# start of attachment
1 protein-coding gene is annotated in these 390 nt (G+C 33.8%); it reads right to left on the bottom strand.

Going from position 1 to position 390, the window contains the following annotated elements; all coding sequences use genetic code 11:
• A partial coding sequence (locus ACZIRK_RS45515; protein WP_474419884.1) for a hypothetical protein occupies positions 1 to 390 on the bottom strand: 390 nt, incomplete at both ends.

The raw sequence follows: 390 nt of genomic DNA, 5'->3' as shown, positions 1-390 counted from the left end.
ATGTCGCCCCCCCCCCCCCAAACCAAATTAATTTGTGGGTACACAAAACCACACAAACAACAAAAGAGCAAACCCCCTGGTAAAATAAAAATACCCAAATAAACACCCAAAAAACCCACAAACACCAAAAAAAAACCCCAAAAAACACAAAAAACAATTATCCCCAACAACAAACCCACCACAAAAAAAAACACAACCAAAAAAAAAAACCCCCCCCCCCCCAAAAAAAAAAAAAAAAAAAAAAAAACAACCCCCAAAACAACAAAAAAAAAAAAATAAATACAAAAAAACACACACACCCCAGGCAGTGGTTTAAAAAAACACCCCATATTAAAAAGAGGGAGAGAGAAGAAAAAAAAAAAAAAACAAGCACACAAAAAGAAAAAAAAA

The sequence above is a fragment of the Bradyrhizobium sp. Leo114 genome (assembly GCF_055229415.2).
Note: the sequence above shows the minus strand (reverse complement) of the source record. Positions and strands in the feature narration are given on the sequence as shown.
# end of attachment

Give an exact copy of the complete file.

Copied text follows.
1 protein-coding gene is annotated in these 390 nt (G+C 33.8%); it reads right to left on the bottom strand.

Going from position 1 to position 390, the window contains the following annotated elements; all coding sequences use genetic code 11:
• A partial coding sequence (locus ACZIRK_RS45515; protein WP_474419884.1) for a hypothetical protein occupies positions 1 to 390 on the bottom strand: 390 nt, incomplete at both ends.

The raw sequence follows: 390 nt of genomic DNA, 5'->3' as shown, positions 1-390 counted from the left end.
ATGTCGCCCCCCCCCCCCCAAACCAAATTAATTTGTGGGTACACAAAACCACACAAACAACAAAAGAGCAAACCCCCTGGTAAAATAAAAATACCCAAATAAACACCCAAAAAACCCACAAACACCAAAAAAAAACCCCAAAAAACACAAAAAACAATTATCCCCAACAACAAACCCACCACAAAAAAAAACACAACCAAAAAAAAAAACCCCCCCCCCCCCAAAAAAAAAAAAAAAAAAAAAAAAACAACCCCCAAAACAACAAAAAAAAAAAAATAAATACAAAAAAACACACACACCCCAGGCAGTGGTTTAAAAAAACACCCCATATTAAAAAGAGGGAGAGAGAAGAAAAAAAAAAAAAAACAAGCACACAAAAAGAAAAAAAAA

The sequence above is a fragment of the Bradyrhizobium sp. Leo114 genome (assembly GCF_055229415.2).
Note: the sequence above shows the minus strand (reverse complement) of the source record. Positions and strands in the feature narration are given on the sequence as shown.